March 6, 2009
Clearwire unveiled a new list and schedule of cities getting its mobile WiMax service in 2009, naming Atlanta; Las Vegas; Chicago; Charlotte, N.C.; Dallas/Fort Worth; Honolulu; Philadelphia; and Seattle. The company already offers mobile WiMax in Baltimore and Portland, Ore.
While the wide area network technology is expected to encounter vigorous competition from mobile phone service providers, particularly Verizon Wireless, next year, Clearwire indicated it will seek to leverage WiMax's advantage in rural markets where the service is expected to perform well. Chief executive Ben Wolff said the company plans to seek funding for rural markets through the federal government's stimulus plan. After a bumpy two years crowned by Sprint Nextel merging its Xohm WiMax operation with Clearwire, the merged company is planning to eventually cover most of the United States with the mobile wireless technology. "With a robust pipeline of cell sites under development, we are working to significantly extend our wireless 4G network to many more markets, giving us the ability to cover as many as 120 million people with true broadband mobility by the end of 2010," Wolff said in a statement Thursday as Clearwire reported its latest financial results. Urban areas slated for deployment of Clearwire's mobile WiMax technology in 2010 include Boston, Houston, New York, the San Francisco Bay Area, and Washington, D.C. Clearwire said it plans this summer to launch a dual-mode 3G/4G modem that will give its subscribers access to a nationwide data network. With Sprint controlling the stock of Clearwire, the cell phone service provider can provide its CDMA 3G infrastructure to the company. "The modem," Clearwire said, "will be sold by Clearwire and Sprint and automatically switch between WiMax and Sprint's 3G network." Clearwire noted that it expects to see availability by the end of the year of nearly 100 mobile WiMax devices that will be compatible with its network. In March, the company plans to launch for its 4G subscribers a personal hotspot that can be used with Wi-Fi products. The company noted that it's "an early-stage company with a history of operating losses and we expect to continue to realize significant net losses for the foreseeable future." Clearwire said it lost $118 million on $20 million in revenue in its fourth quarter.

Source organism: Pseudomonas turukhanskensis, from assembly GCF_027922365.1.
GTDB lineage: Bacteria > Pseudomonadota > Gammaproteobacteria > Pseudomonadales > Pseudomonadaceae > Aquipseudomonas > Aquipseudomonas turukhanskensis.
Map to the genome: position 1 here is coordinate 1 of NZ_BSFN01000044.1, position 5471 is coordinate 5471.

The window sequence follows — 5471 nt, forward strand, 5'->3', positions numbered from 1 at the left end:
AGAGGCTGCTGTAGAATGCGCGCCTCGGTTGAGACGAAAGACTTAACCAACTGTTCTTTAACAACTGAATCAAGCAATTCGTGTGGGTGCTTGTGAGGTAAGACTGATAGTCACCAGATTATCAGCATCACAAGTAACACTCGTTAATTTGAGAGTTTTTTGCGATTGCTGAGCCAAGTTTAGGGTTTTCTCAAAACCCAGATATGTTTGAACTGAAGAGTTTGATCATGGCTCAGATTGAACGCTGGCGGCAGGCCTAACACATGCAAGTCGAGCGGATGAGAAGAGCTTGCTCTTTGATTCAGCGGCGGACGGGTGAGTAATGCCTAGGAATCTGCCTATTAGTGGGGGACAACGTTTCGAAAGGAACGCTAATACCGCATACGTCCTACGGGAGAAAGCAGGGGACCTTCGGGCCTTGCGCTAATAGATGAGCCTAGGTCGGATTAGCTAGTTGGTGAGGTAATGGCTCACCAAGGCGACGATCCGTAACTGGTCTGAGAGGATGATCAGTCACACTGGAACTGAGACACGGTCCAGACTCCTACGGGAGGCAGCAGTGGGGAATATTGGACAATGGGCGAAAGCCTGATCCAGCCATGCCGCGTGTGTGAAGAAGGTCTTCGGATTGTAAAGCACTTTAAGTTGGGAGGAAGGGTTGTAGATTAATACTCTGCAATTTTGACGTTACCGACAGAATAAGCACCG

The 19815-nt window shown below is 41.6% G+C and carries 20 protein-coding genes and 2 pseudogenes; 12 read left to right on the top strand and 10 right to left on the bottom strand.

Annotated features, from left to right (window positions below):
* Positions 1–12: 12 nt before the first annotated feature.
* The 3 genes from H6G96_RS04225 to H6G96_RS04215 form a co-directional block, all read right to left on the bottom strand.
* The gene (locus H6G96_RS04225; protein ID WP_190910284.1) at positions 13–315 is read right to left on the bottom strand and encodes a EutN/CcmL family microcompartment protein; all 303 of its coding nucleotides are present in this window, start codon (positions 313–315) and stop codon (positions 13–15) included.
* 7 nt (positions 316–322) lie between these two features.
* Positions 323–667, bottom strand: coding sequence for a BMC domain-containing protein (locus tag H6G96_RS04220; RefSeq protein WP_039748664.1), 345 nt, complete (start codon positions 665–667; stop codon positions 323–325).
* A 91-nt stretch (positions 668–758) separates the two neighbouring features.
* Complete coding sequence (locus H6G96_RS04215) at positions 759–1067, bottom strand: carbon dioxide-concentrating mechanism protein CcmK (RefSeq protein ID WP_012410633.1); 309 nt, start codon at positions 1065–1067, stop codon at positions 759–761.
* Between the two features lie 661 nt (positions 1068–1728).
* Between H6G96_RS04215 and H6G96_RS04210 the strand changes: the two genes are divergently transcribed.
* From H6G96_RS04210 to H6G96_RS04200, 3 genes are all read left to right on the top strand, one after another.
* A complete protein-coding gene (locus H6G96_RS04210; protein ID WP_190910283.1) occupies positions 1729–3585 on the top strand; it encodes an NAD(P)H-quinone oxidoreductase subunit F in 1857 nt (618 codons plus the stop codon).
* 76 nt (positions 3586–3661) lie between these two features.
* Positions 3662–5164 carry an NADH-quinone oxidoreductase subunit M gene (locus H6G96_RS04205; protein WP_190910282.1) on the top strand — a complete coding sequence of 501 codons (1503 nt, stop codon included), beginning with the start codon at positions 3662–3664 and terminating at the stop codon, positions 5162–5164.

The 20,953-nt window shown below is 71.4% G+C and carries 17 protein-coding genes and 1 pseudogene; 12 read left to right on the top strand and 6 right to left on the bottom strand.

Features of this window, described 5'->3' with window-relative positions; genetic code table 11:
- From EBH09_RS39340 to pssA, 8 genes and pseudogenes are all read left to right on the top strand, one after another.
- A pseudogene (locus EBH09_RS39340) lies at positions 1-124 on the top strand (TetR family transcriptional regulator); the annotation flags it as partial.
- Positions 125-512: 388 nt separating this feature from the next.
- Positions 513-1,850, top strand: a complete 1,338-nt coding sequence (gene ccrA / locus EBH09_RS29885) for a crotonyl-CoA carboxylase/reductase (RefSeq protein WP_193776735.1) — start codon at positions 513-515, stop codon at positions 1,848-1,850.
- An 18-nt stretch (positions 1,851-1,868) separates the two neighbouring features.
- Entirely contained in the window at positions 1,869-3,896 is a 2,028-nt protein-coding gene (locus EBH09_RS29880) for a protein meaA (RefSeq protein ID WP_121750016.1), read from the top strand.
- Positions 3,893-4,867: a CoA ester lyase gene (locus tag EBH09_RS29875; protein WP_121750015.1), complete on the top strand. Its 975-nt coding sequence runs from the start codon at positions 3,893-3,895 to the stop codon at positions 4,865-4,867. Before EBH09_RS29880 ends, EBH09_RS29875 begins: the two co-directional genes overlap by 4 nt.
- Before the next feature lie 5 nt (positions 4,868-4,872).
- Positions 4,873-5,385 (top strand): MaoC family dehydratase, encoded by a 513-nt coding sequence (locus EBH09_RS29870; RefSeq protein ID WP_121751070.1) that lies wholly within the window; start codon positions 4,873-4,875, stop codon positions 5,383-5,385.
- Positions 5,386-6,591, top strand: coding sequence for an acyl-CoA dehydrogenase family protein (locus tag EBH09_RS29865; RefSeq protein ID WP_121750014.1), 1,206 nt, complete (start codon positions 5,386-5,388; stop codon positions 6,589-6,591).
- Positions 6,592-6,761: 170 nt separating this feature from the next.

LTE vs. WiMax won't be the typical winner-take-all showdown. Learn what each brings to the race (registration required).
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